+title: The pragmatic tar pit
+tagline: about undeliverable products
+In this post I'm going to talk about something, that has been on my mind for some time now, but
+I wasn't yet able to express myself. I hope I succeed in doing so with this blog post.
+Let me start with this statement:
+<h2 class="statement">"I'm sick of the pragmatism dogma"</h2>
+And I mean it. Let me clarify what I mean. When I speak of pragmatism I mean the attitude
+that is derived from the movement of the [pragmatic programmers](https://en.wikipedia.org/wiki/The_Pragmatic_Programmer) or rather what some people make of it.
+The basic ideas are valuable to every programmer and have brought us techniques and manifestations such as [Agile](https://en.wikipedia.org/wiki/Agile_software_development),
+[TDD](https://en.wikipedia.org/wiki/Test-driven_development),[BDD](https://en.wikipedia.org/wiki/Behavior-driven_development), you name it.
+Let me continue with the following confession
+<h2 class="statement">"I strive to be a pragmatic programmer"</h2>
+That means, I acknowledge that their ideas are valuable and make me as a programmer more productive
+and possibly (hopefully) happier. At its core their techniques are all about maximizing the programmer's productivity and also maximizing the overall quality of
+the code that is delivered as the product of our work. A pragmatic programmer is self-aware and reflects on what he/she does, constantly analyzing and improving
+the ways of doing things. This mindset is very much in alignment with that of the early hackers:
+* don't be afraid to fail, but also make sure that you learn from your failures
+I'm pretty sure, you're nodding while you read this, as this attitude is obviously valuable and keeps us progressing.
+So what's wrong with it? And the answer is: "Nothing". But that is not the mindset I'm experiencing these days from
+people in the pragmatic programmers guild.
+That's why I've chosen the word "Dogma". Wikipedia defines dogma as follows:
+<blockquote><strong>Dogma is the official system of belief or doctrine held by a religion, or a particular group or organization.</strong></blockquote>
+You can not question these rules, you can not change or bend these laws. You must not. At least this what I think, these people tend to think.
+Of course in reality the pragmatic programmer's rules and guidelines are not a dogma.
+I constantly experience that people tend to reduce that mindset to just a bunch of rules, techniques and habits and pair that with an overly strict
+interpretation of "everything you do, has to be as practical and as usable and as marketable as possible" otherwise it's not worth doing it.
+So they're negating the possibility that actions that don't produce any value at all (at least to them) are worthwhile.
+They criticize your work, labeling it useless or invaluable, as it costs too much time, without actually delivering a product, that one can profit from.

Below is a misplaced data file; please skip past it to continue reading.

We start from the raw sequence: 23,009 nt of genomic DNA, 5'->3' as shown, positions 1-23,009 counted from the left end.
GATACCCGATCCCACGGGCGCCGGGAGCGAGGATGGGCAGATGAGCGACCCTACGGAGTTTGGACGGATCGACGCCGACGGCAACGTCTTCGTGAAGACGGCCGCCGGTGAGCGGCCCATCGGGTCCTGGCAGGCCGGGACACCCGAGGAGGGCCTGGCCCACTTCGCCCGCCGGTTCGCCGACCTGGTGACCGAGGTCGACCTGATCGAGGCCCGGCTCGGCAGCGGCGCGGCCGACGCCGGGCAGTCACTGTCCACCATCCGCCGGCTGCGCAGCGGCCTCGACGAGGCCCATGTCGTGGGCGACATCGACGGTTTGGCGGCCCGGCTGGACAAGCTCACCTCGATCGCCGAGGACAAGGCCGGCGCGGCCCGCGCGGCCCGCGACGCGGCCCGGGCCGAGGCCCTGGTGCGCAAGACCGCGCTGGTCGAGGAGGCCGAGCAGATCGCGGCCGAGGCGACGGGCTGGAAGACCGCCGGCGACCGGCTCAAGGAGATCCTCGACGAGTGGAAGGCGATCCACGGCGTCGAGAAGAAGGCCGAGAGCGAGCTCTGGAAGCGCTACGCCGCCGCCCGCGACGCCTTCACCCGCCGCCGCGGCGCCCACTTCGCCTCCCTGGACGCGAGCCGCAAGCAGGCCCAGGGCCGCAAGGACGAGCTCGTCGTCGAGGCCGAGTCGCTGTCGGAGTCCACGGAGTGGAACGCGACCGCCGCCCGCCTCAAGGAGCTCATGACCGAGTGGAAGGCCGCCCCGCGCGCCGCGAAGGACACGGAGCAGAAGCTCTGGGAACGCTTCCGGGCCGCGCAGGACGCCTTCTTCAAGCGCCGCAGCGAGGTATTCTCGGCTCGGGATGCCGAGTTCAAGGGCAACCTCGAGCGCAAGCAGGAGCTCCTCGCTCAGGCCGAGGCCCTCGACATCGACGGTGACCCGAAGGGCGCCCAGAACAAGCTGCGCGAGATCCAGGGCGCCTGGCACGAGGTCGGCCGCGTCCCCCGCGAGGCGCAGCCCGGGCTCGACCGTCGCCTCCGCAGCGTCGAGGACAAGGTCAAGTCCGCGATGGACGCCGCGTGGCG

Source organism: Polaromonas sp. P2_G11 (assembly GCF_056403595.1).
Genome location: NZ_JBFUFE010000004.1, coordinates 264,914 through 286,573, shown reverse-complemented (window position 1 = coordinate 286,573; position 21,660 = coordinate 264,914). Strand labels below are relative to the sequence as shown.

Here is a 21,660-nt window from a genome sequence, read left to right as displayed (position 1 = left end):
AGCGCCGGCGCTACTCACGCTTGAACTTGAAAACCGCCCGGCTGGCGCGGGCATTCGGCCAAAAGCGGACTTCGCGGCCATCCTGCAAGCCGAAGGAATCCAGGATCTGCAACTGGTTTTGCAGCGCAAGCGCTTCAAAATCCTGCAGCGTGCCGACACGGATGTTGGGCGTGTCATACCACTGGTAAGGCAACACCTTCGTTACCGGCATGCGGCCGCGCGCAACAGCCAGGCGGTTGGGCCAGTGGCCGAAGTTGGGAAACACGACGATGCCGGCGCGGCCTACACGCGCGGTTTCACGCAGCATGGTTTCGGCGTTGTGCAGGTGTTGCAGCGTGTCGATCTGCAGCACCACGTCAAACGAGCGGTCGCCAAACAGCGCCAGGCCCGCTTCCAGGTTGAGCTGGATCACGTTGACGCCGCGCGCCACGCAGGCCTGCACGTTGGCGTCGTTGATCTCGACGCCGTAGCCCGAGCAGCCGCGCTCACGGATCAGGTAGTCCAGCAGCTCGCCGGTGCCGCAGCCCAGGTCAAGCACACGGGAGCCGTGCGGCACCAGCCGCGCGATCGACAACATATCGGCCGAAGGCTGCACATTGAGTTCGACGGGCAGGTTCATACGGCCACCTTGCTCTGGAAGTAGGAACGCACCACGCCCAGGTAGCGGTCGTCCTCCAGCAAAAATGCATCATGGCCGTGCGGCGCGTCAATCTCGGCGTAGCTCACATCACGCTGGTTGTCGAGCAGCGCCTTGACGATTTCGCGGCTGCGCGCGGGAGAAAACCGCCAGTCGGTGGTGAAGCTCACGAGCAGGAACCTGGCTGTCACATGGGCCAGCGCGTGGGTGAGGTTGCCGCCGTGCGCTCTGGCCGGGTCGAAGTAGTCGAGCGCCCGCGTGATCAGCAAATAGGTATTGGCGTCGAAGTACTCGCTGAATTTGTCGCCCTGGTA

+They're almost everywhere, at work, at congresses on the Internet and of course they're eager to spread their superior knowledge.
+Let's suppose that you're building a "totally useless" application, meaning that there is no chance you can turn it into a marketable product. Still you're telling
+about it to one of those *uber-pragmatics*. In fact you have good reasons to do it anyway. You'll learn something and it's going to be fun, also it allows you
+to use that new technology that you are otherwise not allowed to use.
+Anyway those dogmatists will talk down on you, telling you about your utter fail in putting the one and only pragmatic rules to practice. Maybe they'll tell you that you're
+not yet skilled enough to realize that, or that you're Noob and should go and study the pragmatic religion. One day you will be as good as them and you'll start to
+see the only way to be a programmer that's actually worth of being part of their elite circle. I've seen this, I've seen them for example on the IRC in channels
+like #RubyOnRails. And they spread their word unreflected intimidating newcomers or people that just want to talk about their ideas. Thus possibly missing valuable information.
+That's certainly not pragmatic. What they sacrifice here is their opportunity to learn from others, just because they're trapped in their pragmatic tar pit.
+Let me continue with two more statements I want to yell at you:
+<p class="statement">"I don't always want to produce something valuable"</p>
+... for whatever your definition of valuable is.
+<p class="statement">"Heck! If it is fun I sometimes don't care if it's usable at all"</p>
+For me programming is a creative act and sometimes I don't really know where I and up. I'm in the flow
+and things start to assemble. I can tell you that this is the most fun part.
+<p class="statement">"Programming is a form of meditation"</p>
+It allows me to escape the world that is ruled by physics into a world where only my mind is defining what is possible and what is not.
+That's something you lose if you always look for immediate value and take the pragmatic guidelines as a dogma.
+Feel free to do with your time, knowledge, money, computer and life whatever you think or feel is best.
+Stay curious, happy, open-minded, wasteful and strive for elegance.
+Oh and don't be afraid when you realize that you eventually and accidentally find yourself being a true pragmatic programmer.